Perhaps you’ve seen on a church marque or bumper sticker the following quip: “Be a fisher of men – you catch em’, Jesus cleans em’.” I’m not so sure about the ‘catch em’ part, but I do know the whole phrase is a reference to Jesus calling the first disciples in Matthew 4:
And Jesus, walking by the Sea of Galilee, saw two brothers, Simon called Peter, and Andrew his brother, casting a net into the sea; for they were fishermen. Then He said to them, “Follow Me, and I will make you fishers of men.” They immediately left their nets and followed Him. Matthew 4:18-20
What does it mean to be a fisher of men?
When Peter and Andrew heard these words from Jesus, I wonder what thoughts ran through their mind. ‘Fishers of men? Really? What is Jesus talking about?’
It’s important to note that Peter and Andrew met Jesus months earlier in John 1:35-43 and had accepted Him as Messiah. Now Jesus calls them to leave everything, and follow him.
In one sense it was all about reorientation. They knew about fishing for fish. But fishing for men? I suppose Jesus’ words, as they often did in the gospels, confuse and confound them initially.
Specifically, Jesus would redeem, shape and utilize their experience as fisherman to now function in a new paradigm – the Kingdom of God! Ultimately, in time, they would come to understand their Kingdom responsibility as ‘fishers of men.’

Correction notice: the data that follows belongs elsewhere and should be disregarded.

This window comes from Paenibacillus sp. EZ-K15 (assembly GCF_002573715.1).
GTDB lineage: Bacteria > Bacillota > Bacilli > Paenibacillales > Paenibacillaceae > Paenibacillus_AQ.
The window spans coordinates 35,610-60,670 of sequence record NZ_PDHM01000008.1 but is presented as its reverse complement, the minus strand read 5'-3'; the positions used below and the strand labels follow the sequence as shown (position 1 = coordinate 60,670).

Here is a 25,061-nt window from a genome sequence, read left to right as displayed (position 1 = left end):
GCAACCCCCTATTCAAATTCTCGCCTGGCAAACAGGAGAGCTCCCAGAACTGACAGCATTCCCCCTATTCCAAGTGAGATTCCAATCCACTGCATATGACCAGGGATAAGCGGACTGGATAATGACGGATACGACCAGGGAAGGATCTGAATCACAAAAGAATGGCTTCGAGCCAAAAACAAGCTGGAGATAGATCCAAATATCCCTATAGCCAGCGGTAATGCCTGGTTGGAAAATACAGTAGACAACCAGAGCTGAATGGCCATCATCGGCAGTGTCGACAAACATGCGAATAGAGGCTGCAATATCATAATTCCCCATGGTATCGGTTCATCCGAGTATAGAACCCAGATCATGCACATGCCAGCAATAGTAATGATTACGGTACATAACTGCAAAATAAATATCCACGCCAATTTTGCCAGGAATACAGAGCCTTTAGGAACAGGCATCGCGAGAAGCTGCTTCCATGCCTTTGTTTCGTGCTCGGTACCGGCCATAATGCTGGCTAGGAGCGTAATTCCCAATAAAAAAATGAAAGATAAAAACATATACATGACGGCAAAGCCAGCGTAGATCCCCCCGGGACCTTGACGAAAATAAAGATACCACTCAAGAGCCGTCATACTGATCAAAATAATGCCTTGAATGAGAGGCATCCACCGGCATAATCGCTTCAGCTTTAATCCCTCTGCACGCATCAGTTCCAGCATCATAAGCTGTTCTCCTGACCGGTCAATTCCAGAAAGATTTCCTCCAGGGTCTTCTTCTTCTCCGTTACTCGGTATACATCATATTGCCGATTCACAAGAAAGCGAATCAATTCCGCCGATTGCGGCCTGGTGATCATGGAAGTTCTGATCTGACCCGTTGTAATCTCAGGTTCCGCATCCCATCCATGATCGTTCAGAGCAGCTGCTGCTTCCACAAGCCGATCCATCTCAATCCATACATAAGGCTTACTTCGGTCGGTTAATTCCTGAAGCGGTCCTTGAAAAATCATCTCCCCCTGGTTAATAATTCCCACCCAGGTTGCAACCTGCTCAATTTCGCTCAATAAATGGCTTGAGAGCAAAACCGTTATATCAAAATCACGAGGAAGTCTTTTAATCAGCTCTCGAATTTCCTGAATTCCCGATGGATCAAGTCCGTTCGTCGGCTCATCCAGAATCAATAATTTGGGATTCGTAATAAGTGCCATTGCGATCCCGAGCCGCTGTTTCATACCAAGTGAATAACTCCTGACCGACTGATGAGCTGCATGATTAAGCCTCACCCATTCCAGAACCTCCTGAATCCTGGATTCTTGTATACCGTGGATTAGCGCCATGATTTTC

Jesus, in calling them to follow Him, could have used any phrase. Yet, I find it striking that His calling on their lives about their future endeavor includes their past!
And therein lies a powerful application for you and me.
You see, I was a professional tennis coach for 14 years. In fact, I have played the game of tennis most of my life. And I can tell you God has used my tennis experience in my witness for Jesus Christ. In fact, I’ve written a book on personal evangelism entitled ‘Serving In His Court’ that utilizes the motif of tennis in equipping believers to fulfill the Great Commission.
For you, the Lord can use all of your experiences, expertise, and knowledge in developing your witness.
He made Peter and Andrew ‘fishers of men.’ He has used my past experience in tennis as He develops my witness for Him today. How about you?
God can and does use our past to glorify His name in the present. Whatever gifts, abilities, and experiences He has endowed you with, He can and will use them to shape you into the witness He desires you to be. The key is to simply follow Him, as Peter and Andrew did.
So follow Jesus and commit your way to Him, allowing Him to use the gifts, abilities and experiences He’s given you, ‘for men’ and ultimately for His Glory!